Cabinvis is a small web application that allows you to render the contents of files as images. You can use this to interpret raw image data, or to simply make a 'birds-eye' observation of patterns in the contents of a file.

Inspired by Aldo Cortesi's blog post Visualizing binaries with space-filling curves, I decided to create a utility that would allow me to do this, on the convenient platform that is the web.

It uses canvas for the image output, web workers for processing, the FileReader interface to access files, and the BlobBuilder interface to include the worker script inside the same file as everything else. It is currently tested and supported in Firefox and Chrome. If you want to use it on Chrome locally, you must disable the same-origin policy with --disable-web-security.

The bulk of the code is divided between 'consumers' and 'producers', which are objects with their own internal state. When rendering the image, the chosen consumer reads bytes in, and when a pixel is ready, sends it to the chosen producer, which draws the pixel onto the canvas in some specified arrangement.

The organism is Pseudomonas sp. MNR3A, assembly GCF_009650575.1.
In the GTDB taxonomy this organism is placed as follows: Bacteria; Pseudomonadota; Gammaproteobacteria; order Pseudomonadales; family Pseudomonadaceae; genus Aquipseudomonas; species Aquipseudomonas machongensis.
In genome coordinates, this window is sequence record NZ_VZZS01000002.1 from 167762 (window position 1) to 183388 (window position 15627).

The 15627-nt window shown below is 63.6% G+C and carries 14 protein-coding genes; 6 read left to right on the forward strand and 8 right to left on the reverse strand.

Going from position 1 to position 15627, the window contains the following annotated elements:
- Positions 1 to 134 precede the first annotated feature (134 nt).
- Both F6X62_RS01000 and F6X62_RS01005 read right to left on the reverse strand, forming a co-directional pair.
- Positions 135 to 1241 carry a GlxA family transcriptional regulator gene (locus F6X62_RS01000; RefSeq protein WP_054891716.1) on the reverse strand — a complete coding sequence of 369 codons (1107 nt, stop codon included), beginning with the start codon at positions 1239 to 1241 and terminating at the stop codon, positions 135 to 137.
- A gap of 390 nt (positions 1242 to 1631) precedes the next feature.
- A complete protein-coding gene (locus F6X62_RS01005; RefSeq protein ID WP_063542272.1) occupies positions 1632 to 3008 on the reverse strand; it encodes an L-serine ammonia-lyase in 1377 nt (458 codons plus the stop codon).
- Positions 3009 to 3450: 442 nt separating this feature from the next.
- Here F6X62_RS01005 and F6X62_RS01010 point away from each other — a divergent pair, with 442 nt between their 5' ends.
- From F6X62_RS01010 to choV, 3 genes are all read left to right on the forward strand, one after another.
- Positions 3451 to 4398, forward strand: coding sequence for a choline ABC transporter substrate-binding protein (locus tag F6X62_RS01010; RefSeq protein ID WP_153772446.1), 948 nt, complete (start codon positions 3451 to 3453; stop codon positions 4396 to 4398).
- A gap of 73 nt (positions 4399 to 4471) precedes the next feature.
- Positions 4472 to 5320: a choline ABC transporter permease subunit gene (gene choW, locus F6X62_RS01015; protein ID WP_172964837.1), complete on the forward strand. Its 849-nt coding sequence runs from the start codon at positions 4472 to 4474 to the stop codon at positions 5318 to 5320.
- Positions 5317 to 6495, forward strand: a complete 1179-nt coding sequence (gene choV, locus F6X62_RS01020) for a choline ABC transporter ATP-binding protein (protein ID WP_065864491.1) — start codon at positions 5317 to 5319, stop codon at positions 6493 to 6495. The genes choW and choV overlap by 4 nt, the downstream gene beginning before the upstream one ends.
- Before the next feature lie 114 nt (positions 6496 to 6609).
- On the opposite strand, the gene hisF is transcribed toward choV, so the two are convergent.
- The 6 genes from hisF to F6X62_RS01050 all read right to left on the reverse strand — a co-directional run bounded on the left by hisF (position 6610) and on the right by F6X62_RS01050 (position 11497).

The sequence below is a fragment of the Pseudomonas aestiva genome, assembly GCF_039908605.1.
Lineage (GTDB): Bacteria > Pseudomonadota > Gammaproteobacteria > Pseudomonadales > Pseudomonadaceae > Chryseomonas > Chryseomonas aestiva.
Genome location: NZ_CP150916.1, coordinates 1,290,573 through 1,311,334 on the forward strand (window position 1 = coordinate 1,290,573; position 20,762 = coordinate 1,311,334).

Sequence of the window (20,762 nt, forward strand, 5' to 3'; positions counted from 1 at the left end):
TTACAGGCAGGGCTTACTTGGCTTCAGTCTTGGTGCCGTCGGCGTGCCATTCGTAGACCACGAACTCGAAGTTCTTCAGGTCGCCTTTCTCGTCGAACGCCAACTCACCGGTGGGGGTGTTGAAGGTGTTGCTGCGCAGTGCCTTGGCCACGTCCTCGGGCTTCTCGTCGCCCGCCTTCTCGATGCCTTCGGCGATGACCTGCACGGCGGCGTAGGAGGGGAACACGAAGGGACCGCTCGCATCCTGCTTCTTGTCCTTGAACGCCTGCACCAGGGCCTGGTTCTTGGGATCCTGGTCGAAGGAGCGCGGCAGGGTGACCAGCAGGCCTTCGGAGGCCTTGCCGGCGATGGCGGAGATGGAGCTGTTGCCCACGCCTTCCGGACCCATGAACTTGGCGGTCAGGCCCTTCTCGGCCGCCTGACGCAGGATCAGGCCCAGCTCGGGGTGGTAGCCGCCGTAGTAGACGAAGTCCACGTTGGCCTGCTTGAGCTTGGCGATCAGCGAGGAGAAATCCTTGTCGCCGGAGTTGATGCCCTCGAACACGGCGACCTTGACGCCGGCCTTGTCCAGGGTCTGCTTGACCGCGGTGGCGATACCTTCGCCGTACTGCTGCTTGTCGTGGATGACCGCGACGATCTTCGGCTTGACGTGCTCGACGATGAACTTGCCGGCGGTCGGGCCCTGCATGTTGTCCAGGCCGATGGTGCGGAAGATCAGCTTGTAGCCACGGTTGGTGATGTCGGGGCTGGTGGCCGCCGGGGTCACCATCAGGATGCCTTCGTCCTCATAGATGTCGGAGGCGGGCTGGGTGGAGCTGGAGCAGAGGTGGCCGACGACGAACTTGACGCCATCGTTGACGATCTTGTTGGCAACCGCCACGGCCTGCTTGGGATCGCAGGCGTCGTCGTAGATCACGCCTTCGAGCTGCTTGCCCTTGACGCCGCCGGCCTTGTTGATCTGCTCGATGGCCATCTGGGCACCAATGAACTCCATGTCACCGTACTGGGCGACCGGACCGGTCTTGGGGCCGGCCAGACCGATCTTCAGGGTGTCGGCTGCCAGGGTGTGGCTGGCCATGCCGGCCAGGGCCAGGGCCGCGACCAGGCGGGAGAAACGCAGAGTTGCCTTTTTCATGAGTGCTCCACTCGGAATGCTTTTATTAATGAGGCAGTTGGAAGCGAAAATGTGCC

Here are some examples: objdump.exe, cmd.exe, colorui.dll.

This program is released under the terms of the MIT license. Please send any questions, suggestions or comments to

Step 1: Choose a file

Select a file on your computer to render. No data is uploaded to any external server; everything is done client-side.

Step 2: Configure canvas

Image width:
Image height:
Skip input bytes:
Start at a certain offset in the input file.
Default alpha:
Configure a global opacity value for consumers that do not care about opacity.
From 12.5% to 800% inclusive, doubling in each step. If you see a text box instead of a slider above, enter a power of two, e.g. -3 for 12.5%.

Step 3: Choose a consumer

The consumer you use defines how the bytes from the input file are interpreted. For example, RGBX reads four bytes at a time, uses the first three to create an RGB pixel, and discards the fourth. 'Byte class' maps each byte to a pixel of one of four colours.

Step 4: Choose a producer

The producer arranges the incoming pixels from the consumer in a certain layout. The Hilbert curve producer is interesting in that it maximises locality; pixels that are close to each other in the file are close to each other on the image.